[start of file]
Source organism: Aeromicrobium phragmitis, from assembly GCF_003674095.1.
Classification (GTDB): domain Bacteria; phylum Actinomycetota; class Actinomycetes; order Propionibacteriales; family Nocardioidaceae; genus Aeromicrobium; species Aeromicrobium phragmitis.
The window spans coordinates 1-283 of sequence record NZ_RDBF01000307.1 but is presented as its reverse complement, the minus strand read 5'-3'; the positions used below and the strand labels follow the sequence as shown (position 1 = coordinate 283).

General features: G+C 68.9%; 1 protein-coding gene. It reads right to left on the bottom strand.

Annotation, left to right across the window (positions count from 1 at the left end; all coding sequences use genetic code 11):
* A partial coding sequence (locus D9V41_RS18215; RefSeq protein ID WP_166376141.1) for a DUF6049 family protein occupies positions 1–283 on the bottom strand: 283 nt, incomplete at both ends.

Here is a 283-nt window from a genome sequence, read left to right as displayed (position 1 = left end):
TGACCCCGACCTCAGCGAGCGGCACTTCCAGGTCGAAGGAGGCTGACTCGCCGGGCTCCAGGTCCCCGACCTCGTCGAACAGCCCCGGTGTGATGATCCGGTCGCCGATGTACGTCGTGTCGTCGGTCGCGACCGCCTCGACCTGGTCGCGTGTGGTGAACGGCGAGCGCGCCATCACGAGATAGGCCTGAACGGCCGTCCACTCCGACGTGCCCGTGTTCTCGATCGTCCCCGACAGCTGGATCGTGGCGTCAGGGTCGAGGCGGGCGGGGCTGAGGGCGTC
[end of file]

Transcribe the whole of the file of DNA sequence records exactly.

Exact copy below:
Source organism: Aeromicrobium phragmitis, from assembly GCF_003674095.1.
Classification (GTDB): domain Bacteria; phylum Actinomycetota; class Actinomycetes; order Propionibacteriales; family Nocardioidaceae; genus Aeromicrobium; species Aeromicrobium phragmitis.
The window spans coordinates 1-283 of sequence record NZ_RDBF01000307.1 but is presented as its reverse complement, the minus strand read 5'-3'; the positions used below and the strand labels follow the sequence as shown (position 1 = coordinate 283).

General features: G+C 68.9%; 1 protein-coding gene. It reads right to left on the bottom strand.

Annotation, left to right across the window (positions count from 1 at the left end; all coding sequences use genetic code 11):
* A partial coding sequence (locus D9V41_RS18215; RefSeq protein ID WP_166376141.1) for a DUF6049 family protein occupies positions 1–283 on the bottom strand: 283 nt, incomplete at both ends.

Here is a 283-nt window from a genome sequence, read left to right as displayed (position 1 = left end):
TGACCCCGACCTCAGCGAGCGGCACTTCCAGGTCGAAGGAGGCTGACTCGCCGGGCTCCAGGTCCCCGACCTCGTCGAACAGCCCCGGTGTGATGATCCGGTCGCCGATGTACGTCGTGTCGTCGGTCGCGACCGCCTCGACCTGGTCGCGTGTGGTGAACGGCGAGCGCGCCATCACGAGATAGGCCTGAACGGCCGTCCACTCCGACGTGCCCGTGTTCTCGATCGTCCCCGACAGCTGGATCGTGGCGTCAGGGTCGAGGCGGGCGGGGCTGAGGGCGTC